I just did a sleep test and thankfully I don't have apnea, but do have delayed sleep phase disorder whatever the hell that is.

 

Good luck!

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Lew,

 

The CPAP machine is worth each and every penny!!

 

The machine provides constant air pressure into the throat so that the soft palet does not collapse thus blocking your airway.

 

WHAT A WORLD OF DIFFERENCE!!!

 

No more head-splitting migraines.....no more high blood pressure.

 

Tell your daughter not to hesitate!!

 

Meely :sleeping_02: <-------- That's a joke....

Edited by Meely

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Lew,

 

The CPAP machine is worth each and every penny!!

 

The machine provides constant air pressure into the throat so that the soft palet does not collapse thus blocking your airway.

 

WHAT A WORLD OF DIFFERENCE!!!

 

No more head-splitting migraines.....no more high blood pressure.

 

Tell your daughter not to hesitate!!

 

Meely :sleeping_02: <-------- That's a joke....

 

I was wondering when you might chime in.

 

Lew...everything the big guy says X2 :clapping:

 

I am a fellow Darth Vader since 2004

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Thanks everyone for your thoughts & input and I'll be sending this post to my daughter for her to read today.

 

I'm actually kind of surprised that no doctor has ever sent her for testing for apnea for her headaches when it seems so many folks have it and have been helped with the masks.

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Thanks for posting this Lew. I have been suffering with what I think is sinusitis for a long time now. Had surgery to fix a deviated septum and my headaches/forehead pressure still persist. I think the next step will be a sleeping test as I definetely do snore and feel tired in the mornings.

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The doctors didn't think of prescribing a sleep study because your daughter probably didn't present the classic symptoms associated with sleep apnea (loud snoring, always feeling tired, etc). If she did and was diagnosed, there would also be a chance that the doctor would be forced to have her driver's license revoked unless she agreed to CPAP therapy (public safety issue with falling asleep at the wheel).

 

I suffer from severe sleep apnea. Since I've been diagnosed, I've been using a CPAP, and it's made a considerable difference in my life. Yes, it's a pain to wear the mask, and probably something you never get completely used to -- but hey, now I can get up at 4am fully refreshed and get on the water for that early morning bite. :)

 

Anyway, the government does subsidize your first CPAP machine if purchased locally through an approved vendor (who will help with the paperwork). If she has private insurance (through her employer or otherwise), then that should take care of almost all of the remaining balance, depending on coverage.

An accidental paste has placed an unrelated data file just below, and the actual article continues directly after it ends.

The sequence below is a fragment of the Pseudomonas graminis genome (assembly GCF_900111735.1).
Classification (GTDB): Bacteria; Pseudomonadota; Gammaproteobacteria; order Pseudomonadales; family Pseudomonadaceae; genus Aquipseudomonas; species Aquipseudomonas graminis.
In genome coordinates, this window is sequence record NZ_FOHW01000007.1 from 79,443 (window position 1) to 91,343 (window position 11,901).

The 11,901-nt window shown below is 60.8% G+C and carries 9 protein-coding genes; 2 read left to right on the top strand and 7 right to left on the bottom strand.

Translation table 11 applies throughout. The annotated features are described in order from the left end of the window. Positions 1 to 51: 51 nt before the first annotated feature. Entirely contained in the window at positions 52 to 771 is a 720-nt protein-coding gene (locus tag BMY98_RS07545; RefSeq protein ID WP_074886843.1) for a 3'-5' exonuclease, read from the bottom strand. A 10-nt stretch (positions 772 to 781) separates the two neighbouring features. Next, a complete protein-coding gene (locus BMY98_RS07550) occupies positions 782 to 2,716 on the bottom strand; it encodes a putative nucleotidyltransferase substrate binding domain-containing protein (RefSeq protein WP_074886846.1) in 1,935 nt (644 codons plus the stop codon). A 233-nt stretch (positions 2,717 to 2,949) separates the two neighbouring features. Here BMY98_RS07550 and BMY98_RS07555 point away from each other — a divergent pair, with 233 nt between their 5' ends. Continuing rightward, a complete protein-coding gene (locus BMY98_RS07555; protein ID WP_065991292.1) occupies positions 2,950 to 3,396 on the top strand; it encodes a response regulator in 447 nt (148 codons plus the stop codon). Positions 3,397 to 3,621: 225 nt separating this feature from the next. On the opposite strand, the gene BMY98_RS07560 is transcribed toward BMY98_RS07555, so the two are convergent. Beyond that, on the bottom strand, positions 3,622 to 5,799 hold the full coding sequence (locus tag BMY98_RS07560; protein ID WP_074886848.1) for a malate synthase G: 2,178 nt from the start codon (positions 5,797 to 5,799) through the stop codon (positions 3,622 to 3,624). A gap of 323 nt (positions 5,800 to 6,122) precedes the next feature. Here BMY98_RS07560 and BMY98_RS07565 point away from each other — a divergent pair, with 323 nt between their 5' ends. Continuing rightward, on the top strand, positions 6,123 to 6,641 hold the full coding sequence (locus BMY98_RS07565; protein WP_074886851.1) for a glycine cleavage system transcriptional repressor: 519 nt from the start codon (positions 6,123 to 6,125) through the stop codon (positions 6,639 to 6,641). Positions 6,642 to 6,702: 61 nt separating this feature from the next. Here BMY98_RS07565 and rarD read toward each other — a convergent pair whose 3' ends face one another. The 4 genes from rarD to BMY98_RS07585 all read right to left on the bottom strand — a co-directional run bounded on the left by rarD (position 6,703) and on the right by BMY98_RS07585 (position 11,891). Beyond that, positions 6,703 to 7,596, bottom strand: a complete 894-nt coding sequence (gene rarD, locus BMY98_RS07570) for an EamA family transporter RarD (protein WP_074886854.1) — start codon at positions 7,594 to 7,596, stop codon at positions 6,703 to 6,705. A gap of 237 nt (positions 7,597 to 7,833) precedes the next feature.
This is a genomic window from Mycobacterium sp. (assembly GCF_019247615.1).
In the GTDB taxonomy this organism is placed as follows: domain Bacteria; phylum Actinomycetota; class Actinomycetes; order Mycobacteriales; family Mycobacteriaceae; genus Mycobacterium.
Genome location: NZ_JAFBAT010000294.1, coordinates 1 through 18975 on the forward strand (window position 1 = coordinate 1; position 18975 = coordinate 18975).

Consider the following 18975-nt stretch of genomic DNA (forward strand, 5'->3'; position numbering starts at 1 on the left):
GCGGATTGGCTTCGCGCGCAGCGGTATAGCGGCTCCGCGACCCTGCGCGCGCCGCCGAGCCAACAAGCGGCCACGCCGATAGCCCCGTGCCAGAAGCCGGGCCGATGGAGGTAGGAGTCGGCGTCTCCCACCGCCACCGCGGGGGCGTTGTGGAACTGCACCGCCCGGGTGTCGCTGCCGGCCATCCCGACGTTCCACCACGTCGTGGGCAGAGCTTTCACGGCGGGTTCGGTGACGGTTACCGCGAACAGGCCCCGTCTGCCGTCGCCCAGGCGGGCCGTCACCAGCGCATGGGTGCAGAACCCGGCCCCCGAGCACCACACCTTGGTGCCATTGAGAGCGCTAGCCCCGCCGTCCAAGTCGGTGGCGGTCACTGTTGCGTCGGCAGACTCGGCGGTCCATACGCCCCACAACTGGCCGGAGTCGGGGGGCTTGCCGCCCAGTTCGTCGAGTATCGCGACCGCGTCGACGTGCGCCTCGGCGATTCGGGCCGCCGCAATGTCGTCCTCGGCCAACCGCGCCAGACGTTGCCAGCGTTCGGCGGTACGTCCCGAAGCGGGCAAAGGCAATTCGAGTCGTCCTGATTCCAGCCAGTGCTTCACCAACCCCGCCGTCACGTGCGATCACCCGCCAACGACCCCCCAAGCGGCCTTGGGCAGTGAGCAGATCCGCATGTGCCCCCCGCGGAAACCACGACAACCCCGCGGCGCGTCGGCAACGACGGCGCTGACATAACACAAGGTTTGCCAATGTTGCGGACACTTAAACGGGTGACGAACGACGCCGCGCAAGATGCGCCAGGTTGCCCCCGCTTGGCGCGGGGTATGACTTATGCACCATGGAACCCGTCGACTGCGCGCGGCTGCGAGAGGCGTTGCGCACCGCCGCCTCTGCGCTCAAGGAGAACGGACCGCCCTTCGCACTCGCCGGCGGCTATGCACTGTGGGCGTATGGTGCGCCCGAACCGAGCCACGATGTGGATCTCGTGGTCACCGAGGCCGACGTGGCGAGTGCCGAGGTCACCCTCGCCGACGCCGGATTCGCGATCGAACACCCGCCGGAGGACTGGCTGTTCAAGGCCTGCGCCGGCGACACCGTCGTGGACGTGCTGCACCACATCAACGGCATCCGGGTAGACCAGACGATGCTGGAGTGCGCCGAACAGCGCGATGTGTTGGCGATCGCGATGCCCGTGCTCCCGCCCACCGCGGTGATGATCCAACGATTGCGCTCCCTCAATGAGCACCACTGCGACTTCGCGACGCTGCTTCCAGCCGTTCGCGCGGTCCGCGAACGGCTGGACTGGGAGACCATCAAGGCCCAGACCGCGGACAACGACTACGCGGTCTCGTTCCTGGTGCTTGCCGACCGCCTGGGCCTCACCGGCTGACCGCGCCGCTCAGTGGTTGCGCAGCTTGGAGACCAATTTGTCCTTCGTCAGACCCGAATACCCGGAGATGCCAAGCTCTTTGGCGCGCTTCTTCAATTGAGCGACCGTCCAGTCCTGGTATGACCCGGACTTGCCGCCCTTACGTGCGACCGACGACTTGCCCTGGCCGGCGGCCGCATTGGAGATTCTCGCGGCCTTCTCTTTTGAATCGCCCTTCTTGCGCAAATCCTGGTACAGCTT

However -- if she doesn't have private coverage, it's worth looking into getting a sleep apnea machine shipped from the US, which is legal, although she won't be entitled to receive a government subsidy. That said, I believe that Canadian prices are heavily inflated (because of the subsidy). You have more choice (with better machines with more features and more control over your machine), and the costs are substantially less -- even without subsidy.

 

It's an option worth considering if cost is an issue, or if your daughter eventually wants a backup machine, replacement or just more control over her therapy. If she's interested -- make sure she holds on to her prescription (or makes a copy of it if she gets her first machine locally). She'll need it as a condition of purchase since it's a medical device.

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Thanks for posting this Lew...I had the sleep apnea test a couple of months ago and figured I failed as I don't remember sleeping at all but evidently I did drop off for about fifteen minutes just before they came at 05:00am to wake us up (I was awake) and they said I do stop breathing when I'm asleep...

 

My doc now wants me to go back to the clinic and talk with the nuerologist and maybe try a mask...I have to let him know on Tuesday when I see him...

 

Both Meely and CPH swear by the CPAP but another friend of yours and mine tried the mask but couldn't sleep with it...seeing as I suffer from a mild case of claustrophobia I kinda wonder if I'm in the same category but I am willing to give it a try...dunno.gif